“We’re here to celebrate National Apprenticeship Week, but Gov. (Greg) Abbot likes to say we’re celebrating Texas Apprenticeship Week because that’s what we’re doing,” Álvarez said. “We have always been proactive in the approach of how we train folks because of community colleges and institutions of higher ed. What we are doing here needs to be replicated in other parts of the state as far as those important conversations between higher ed, the business community, school districts and nonprofit sectors. We need to continue having these discussions.”

Norma Catalina Olivarez, who was recently commended by the governor for making the transition from a nearly 30-year career in education administration to a career in construction management, participated in a special student panel at the summit. 

Olivarez completed South Texas College’s Construction Superintendent Apprenticeship Program and then joined Renoworks, RO Engineering and Quantum-Mechanical Contractors. 

“My background is in administration, but I wasn’t familiar with the technical side of construction, so when I joined the Association of General Contractors, I became involved with the apprenticeship program with STC,” Olivarez said. “It actually opened the doors not only through lectures but through first-hand experience when I went to job sites. 

“For me, the greatest advantage was when I began talking to other students and understanding their mindset as we discussed construction timelines, managing personnel, contracts and much more,” she noted.

Over the course of nearly two decades South Texas College has seen its role evolve first as a training provider to its current role as a registered apprenticeship sponsor through the U.S. Department of Labor, which enables the college’s Institute for Advanced Manufacturing to develop occupations, curriculum and standards that are recognized on a national level. 

South Texas College now counts at least 14 registered apprenticeship programs available through the college including everything from professional beer brewing to construction and industrial machine mechanics. 

At least eight more apprenticeship programs are currently under development or pending approval from the U.S. Department of Labor.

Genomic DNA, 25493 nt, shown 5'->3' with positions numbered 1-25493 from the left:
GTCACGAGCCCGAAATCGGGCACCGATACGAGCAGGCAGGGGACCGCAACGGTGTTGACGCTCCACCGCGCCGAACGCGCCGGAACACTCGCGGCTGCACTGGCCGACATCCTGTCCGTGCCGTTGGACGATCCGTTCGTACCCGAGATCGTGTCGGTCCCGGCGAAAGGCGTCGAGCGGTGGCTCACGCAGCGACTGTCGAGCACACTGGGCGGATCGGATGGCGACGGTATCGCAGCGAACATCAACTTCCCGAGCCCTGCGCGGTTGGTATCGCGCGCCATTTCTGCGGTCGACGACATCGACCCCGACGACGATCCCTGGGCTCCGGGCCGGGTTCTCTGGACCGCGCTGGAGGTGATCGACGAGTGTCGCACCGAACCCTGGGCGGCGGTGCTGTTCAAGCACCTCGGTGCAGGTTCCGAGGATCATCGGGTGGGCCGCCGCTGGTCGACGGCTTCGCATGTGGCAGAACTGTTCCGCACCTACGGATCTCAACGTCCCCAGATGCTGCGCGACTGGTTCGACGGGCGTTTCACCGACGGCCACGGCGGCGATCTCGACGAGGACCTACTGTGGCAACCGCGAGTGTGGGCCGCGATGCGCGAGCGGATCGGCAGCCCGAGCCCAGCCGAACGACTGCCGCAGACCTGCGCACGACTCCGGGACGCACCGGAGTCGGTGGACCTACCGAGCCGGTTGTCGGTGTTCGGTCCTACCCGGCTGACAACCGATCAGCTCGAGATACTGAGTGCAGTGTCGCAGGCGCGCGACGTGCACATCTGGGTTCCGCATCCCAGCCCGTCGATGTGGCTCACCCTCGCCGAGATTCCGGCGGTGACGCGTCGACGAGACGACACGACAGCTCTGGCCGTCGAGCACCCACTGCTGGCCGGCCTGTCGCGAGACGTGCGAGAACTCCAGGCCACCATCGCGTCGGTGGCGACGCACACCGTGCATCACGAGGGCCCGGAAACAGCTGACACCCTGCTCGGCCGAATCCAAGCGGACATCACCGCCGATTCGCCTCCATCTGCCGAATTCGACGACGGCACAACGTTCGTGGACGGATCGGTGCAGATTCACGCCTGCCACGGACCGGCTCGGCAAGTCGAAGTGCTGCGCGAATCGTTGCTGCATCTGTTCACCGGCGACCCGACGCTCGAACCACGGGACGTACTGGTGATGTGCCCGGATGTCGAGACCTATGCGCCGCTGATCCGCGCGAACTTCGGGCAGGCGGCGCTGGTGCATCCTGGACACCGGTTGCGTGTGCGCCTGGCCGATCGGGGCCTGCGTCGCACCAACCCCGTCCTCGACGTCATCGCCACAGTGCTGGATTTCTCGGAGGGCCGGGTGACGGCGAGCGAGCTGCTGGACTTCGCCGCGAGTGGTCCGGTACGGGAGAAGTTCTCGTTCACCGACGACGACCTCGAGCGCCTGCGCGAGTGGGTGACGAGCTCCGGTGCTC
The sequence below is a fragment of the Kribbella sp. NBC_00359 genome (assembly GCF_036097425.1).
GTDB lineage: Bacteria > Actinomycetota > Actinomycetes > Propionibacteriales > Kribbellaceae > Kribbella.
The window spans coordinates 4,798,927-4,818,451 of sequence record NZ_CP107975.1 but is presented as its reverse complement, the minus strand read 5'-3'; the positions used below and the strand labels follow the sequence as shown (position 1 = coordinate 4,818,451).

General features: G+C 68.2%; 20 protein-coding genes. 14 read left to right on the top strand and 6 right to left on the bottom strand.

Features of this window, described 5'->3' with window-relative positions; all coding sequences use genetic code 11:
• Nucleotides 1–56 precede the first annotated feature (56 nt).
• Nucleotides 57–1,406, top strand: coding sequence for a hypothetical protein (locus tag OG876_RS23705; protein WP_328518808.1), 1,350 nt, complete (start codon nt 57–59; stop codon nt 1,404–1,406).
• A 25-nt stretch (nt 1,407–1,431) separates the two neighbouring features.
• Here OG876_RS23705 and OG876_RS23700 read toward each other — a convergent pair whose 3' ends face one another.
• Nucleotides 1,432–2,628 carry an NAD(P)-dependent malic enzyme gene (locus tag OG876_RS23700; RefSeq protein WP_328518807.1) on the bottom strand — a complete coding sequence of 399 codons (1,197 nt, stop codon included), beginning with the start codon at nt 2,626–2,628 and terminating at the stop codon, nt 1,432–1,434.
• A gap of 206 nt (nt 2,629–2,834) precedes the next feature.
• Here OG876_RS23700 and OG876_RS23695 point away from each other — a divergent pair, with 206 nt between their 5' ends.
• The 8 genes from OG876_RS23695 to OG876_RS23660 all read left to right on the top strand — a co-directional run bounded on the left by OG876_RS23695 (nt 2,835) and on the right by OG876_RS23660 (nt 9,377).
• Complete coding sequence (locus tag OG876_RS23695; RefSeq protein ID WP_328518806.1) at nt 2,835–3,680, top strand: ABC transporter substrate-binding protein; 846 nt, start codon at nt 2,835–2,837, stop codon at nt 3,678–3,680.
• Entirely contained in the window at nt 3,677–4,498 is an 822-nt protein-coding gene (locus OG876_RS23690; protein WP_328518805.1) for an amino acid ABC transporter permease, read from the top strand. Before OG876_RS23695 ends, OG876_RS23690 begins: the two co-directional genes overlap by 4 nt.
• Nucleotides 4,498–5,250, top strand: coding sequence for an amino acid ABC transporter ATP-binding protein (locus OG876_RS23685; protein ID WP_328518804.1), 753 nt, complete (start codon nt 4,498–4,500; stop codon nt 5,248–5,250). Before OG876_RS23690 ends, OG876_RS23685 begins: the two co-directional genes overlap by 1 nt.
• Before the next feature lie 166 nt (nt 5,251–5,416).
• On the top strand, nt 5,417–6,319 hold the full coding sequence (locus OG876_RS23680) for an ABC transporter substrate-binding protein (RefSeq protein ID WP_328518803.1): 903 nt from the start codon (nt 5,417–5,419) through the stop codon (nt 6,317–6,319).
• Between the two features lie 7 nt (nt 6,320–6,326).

“Some of our apprentices actually already have master’s degrees in engineering, and they’re coming back and getting apprenticeship training in different areas of construction or manufacturing so that tells you a lot right there,” said Carlos Margo, Ph.D., Dean, Industry Training and Economic Development, South Texas College. “It’s not just a matter of getting a master’s degree and be done. You need to continue evolving and adapting. And I always say, don’t just learn; learn how to do something.” 

According to Abbot, more than 21,500 active participants in Texas are currently enrolled in over 650 registered apprenticeship programs, which boast an apprentice completion rate of over 80 percent. 

Referencing South Texas College, Abbot said its apprenticeship programs provide “industry-driven, customized training that empowers Texas employers to fill any skills gaps in their markets while developing their own future workforce.” 

Álvarez stressed that employers investing in apprenticeship programs experience improved recruitment and reduced turnover, and they gain a pipeline of skilled employees and future managers. 

“We’re the only state in the country who does this – work with our higher ed partners and a lot of great things have happened as a result of that,” Álvarez said. “Those in the Valley live in a very vibrant community…LNG, space exploration, these are all happening here in the community. How could we not come to South Texas College during Texas Apprenticeship Week to celebrate this?” 

For more information about STC’s apprenticeship programs please visit:


Angela Woellner and Joey Gómez contributed to this article. For more on this and other Texas legislative news stories that affect the Rio Grande Valley metropolitan region, please log on to Titans of the Texas Legislature (